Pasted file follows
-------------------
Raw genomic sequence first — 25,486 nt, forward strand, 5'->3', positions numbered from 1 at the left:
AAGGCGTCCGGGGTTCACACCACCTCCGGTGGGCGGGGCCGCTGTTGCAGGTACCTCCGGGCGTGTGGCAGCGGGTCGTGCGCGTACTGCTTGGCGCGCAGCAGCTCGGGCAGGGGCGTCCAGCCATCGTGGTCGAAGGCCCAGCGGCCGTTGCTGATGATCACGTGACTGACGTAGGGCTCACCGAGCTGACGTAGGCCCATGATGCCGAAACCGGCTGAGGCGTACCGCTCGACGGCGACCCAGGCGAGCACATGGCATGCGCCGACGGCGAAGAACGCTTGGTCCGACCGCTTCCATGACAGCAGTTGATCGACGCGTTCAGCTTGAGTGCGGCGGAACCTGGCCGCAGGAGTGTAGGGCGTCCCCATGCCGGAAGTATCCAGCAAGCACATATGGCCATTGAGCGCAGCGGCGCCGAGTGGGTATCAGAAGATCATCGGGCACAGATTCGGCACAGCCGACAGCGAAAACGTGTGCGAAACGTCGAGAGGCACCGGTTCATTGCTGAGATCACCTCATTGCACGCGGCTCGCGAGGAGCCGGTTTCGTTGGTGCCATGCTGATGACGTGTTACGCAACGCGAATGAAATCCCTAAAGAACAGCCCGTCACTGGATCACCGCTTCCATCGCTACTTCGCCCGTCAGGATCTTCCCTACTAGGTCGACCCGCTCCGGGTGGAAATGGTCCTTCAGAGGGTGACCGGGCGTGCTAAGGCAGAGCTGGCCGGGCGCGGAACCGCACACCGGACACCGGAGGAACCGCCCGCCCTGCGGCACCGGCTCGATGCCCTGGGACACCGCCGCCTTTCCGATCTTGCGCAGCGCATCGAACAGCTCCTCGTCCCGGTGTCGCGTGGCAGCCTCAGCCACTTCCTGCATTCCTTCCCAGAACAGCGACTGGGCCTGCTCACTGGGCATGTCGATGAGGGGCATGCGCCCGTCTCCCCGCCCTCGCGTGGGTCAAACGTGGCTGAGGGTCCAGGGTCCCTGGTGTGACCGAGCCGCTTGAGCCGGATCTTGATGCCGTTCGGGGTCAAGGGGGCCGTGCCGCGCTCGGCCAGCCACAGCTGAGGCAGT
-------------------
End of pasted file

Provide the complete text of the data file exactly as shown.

Raw genomic sequence first — 25,486 nt, forward strand, 5'->3', positions numbered from 1 at the left:
AAGGCGTCCGGGGTTCACACCACCTCCGGTGGGCGGGGCCGCTGTTGCAGGTACCTCCGGGCGTGTGGCAGCGGGTCGTGCGCGTACTGCTTGGCGCGCAGCAGCTCGGGCAGGGGCGTCCAGCCATCGTGGTCGAAGGCCCAGCGGCCGTTGCTGATGATCACGTGACTGACGTAGGGCTCACCGAGCTGACGTAGGCCCATGATGCCGAAACCGGCTGAGGCGTACCGCTCGACGGCGACCCAGGCGAGCACATGGCATGCGCCGACGGCGAAGAACGCTTGGTCCGACCGCTTCCATGACAGCAGTTGATCGACGCGTTCAGCTTGAGTGCGGCGGAACCTGGCCGCAGGAGTGTAGGGCGTCCCCATGCCGGAAGTATCCAGCAAGCACATATGGCCATTGAGCGCAGCGGCGCCGAGTGGGTATCAGAAGATCATCGGGCACAGATTCGGCACAGCCGACAGCGAAAACGTGTGCGAAACGTCGAGAGGCACCGGTTCATTGCTGAGATCACCTCATTGCACGCGGCTCGCGAGGAGCCGGTTTCGTTGGTGCCATGCTGATGACGTGTTACGCAACGCGAATGAAATCCCTAAAGAACAGCCCGTCACTGGATCACCGCTTCCATCGCTACTTCGCCCGTCAGGATCTTCCCTACTAGGTCGACCCGCTCCGGGTGGAAATGGTCCTTCAGAGGGTGACCGGGCGTGCTAAGGCAGAGCTGGCCGGGCGCGGAACCGCACACCGGACACCGGAGGAACCGCCCGCCCTGCGGCACCGGCTCGATGCCCTGGGACACCGCCGCCTTTCCGATCTTGCGCAGCGCATCGAACAGCTCCTCGTCCCGGTGTCGCGTGGCAGCCTCAGCCACTTCCTGCATTCCTTCCCAGAACAGCGACTGGGCCTGCTCACTGGGCATGTCGATGAGGGGCATGCGCCCGTCTCCCCGCCCTCGCGTGGGTCAAACGTGGCTGAGGGTCCAGGGTCCCTGGTGTGACCGAGCCGCTTGAGCCGGATCTTGATGCCGTTCGGGGTCAAGGGGGCCGTGCCGCGCTCGGCCAGCCACAGCTGAGGCAGT